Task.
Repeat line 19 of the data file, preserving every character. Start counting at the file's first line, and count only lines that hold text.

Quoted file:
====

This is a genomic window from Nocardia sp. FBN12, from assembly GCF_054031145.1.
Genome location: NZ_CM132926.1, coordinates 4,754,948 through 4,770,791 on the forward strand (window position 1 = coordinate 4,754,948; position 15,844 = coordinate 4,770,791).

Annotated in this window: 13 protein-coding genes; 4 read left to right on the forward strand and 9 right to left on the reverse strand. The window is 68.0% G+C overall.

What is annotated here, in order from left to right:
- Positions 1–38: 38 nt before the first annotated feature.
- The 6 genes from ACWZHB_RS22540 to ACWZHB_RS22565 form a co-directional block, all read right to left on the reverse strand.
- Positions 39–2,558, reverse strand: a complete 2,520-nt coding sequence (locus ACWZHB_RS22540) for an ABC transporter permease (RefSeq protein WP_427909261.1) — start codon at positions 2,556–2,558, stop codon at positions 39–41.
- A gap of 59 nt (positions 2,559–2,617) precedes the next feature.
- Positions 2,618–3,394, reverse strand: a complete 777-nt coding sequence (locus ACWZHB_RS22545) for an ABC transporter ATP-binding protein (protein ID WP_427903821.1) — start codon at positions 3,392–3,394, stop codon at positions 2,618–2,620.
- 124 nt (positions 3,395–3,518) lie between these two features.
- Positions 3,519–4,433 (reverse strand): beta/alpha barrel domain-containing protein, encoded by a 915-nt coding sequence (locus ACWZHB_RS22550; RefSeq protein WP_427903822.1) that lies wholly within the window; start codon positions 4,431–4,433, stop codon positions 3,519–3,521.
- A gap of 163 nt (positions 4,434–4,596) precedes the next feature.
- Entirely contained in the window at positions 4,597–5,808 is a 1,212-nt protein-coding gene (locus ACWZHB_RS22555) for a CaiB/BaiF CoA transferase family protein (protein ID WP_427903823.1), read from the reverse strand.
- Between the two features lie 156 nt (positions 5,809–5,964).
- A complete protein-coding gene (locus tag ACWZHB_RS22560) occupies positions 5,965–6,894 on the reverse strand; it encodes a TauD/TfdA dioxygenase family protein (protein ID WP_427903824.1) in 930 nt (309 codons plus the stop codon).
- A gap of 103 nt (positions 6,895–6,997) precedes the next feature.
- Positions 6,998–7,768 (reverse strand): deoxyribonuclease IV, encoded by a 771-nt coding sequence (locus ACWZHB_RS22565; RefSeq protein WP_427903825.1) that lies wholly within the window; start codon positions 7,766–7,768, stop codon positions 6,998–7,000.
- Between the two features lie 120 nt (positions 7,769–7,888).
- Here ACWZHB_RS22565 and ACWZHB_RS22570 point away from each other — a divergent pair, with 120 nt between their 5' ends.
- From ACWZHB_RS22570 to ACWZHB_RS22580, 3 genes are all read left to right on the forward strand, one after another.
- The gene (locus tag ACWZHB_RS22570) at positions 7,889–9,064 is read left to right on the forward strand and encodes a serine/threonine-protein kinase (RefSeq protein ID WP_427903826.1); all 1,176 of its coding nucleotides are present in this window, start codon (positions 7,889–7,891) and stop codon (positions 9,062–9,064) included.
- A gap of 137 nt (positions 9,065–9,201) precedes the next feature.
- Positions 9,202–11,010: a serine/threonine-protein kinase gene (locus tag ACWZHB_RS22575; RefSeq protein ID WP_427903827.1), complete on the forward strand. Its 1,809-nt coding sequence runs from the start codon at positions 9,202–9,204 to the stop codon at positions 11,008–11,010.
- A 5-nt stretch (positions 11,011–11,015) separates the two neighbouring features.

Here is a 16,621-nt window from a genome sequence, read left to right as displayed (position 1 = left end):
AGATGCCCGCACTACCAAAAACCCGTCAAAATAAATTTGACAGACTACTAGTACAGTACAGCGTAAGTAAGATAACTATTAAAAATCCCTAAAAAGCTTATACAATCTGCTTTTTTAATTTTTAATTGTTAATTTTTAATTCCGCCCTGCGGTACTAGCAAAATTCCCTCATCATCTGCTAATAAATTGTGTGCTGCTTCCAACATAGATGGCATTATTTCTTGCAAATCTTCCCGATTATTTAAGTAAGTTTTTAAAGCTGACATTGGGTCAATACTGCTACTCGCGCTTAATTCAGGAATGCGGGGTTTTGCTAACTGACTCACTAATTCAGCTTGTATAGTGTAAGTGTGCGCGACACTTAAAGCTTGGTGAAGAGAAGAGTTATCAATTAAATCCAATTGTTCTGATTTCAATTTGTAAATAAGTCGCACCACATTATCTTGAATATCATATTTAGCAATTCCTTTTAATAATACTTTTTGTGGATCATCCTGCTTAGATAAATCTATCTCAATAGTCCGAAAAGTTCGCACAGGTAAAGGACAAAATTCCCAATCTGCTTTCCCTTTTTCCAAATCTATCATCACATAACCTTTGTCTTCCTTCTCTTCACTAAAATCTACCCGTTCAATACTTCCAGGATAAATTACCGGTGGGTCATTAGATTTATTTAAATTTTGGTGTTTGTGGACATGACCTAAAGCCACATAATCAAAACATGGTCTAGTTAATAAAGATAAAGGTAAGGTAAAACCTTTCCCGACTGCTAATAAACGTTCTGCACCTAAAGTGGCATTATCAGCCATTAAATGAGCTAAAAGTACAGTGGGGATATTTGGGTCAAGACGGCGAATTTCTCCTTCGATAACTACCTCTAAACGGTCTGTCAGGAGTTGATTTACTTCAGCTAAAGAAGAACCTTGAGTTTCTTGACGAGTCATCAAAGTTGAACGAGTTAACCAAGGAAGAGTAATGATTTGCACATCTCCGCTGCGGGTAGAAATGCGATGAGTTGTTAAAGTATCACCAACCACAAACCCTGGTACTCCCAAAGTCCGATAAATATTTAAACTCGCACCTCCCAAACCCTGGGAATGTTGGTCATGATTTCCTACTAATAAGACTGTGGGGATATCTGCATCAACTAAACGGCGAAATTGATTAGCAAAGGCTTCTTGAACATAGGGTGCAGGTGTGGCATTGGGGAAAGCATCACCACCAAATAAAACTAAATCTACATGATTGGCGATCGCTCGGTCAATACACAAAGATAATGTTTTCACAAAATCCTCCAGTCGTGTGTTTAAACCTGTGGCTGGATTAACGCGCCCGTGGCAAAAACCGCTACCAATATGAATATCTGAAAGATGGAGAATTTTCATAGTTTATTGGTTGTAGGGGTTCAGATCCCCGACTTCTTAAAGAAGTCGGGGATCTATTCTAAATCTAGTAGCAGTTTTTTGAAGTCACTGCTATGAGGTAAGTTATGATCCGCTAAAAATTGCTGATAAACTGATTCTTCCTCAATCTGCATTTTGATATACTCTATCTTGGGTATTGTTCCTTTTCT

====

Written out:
- Here ACWZHB_RS22565 and ACWZHB_RS22570 point away from each other — a divergent pair, with 120 nt between their 5' ends.